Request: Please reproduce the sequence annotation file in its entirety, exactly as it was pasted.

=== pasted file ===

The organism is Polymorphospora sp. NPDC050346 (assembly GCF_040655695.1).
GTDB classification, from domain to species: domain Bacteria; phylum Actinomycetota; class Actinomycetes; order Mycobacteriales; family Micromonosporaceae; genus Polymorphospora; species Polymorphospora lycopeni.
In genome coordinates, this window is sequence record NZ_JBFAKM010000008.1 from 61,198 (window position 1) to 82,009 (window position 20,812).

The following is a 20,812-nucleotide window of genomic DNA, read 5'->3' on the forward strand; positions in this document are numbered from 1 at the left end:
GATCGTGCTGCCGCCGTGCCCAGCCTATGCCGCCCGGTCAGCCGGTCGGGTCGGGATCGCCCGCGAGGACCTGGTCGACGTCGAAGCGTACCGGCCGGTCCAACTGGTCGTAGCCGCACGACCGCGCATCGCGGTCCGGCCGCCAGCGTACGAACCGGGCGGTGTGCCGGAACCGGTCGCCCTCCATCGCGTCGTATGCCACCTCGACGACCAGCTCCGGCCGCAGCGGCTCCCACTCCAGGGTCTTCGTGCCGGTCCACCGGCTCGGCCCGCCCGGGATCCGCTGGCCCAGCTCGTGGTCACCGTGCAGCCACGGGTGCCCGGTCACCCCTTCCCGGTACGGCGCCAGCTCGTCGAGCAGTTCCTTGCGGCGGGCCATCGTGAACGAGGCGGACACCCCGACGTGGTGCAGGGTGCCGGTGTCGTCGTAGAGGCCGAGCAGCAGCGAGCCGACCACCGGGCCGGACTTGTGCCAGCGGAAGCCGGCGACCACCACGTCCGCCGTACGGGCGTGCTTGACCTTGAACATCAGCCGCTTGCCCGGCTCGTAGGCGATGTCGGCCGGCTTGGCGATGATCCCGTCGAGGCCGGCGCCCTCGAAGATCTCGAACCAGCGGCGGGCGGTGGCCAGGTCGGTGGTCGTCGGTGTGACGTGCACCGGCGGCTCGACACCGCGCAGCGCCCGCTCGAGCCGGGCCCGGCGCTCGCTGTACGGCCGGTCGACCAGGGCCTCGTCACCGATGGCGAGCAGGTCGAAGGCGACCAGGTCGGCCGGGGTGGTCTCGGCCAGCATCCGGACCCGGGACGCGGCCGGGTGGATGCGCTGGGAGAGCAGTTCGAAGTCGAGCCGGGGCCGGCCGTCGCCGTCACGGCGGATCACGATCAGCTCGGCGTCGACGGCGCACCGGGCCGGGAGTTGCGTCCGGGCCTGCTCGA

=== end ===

The organism is Polymorphospora sp. NPDC050346 (assembly GCF_040655695.1).
GTDB classification, from domain to species: domain Bacteria; phylum Actinomycetota; class Actinomycetes; order Mycobacteriales; family Micromonosporaceae; genus Polymorphospora; species Polymorphospora lycopeni.
In genome coordinates, this window is sequence record NZ_JBFAKM010000008.1 from 61,198 (window position 1) to 82,009 (window position 20,812).

The following is a 20,812-nucleotide window of genomic DNA, read 5'->3' on the forward strand; positions in this document are numbered from 1 at the left end:
GATCGTGCTGCCGCCGTGCCCAGCCTATGCCGCCCGGTCAGCCGGTCGGGTCGGGATCGCCCGCGAGGACCTGGTCGACGTCGAAGCGTACCGGCCGGTCCAACTGGTCGTAGCCGCACGACCGCGCATCGCGGTCCGGCCGCCAGCGTACGAACCGGGCGGTGTGCCGGAACCGGTCGCCCTCCATCGCGTCGTATGCCACCTCGACGACCAGCTCCGGCCGCAGCGGCTCCCACTCCAGGGTCTTCGTGCCGGTCCACCGGCTCGGCCCGCCCGGGATCCGCTGGCCCAGCTCGTGGTCACCGTGCAGCCACGGGTGCCCGGTCACCCCTTCCCGGTACGGCGCCAGCTCGTCGAGCAGTTCCTTGCGGCGGGCCATCGTGAACGAGGCGGACACCCCGACGTGGTGCAGGGTGCCGGTGTCGTCGTAGAGGCCGAGCAGCAGCGAGCCGACCACCGGGCCGGACTTGTGCCAGCGGAAGCCGGCGACCACCACGTCCGCCGTACGGGCGTGCTTGACCTTGAACATCAGCCGCTTGCCCGGCTCGTAGGCGATGTCGGCCGGCTTGGCGATGATCCCGTCGAGGCCGGCGCCCTCGAAGATCTCGAACCAGCGGCGGGCGGTGGCCAGGTCGGTGGTCGTCGGTGTGACGTGCACCGGCGGCTCGACACCGCGCAGCGCCCGCTCGAGCCGGGCCCGGCGCTCGCTGTACGGCCGGTCGACCAGGGCCTCGTCACCGATGGCGAGCAGGTCGAAGGCGACCAGGTCGGCCGGGGTGGTCTCGGCCAGCATCCGGACCCGGGACGCGGCCGGGTGGATGCGCTGGGAGAGCAGTTCGAAGTCGAGCCGGGGCCGGCCGTCGCCGTCACGGCGGATCACGATCAGCTCGGCGTCGACGGCGCACCGGGCCGGGAGTTGCGTCCGGGCCTGCTCGA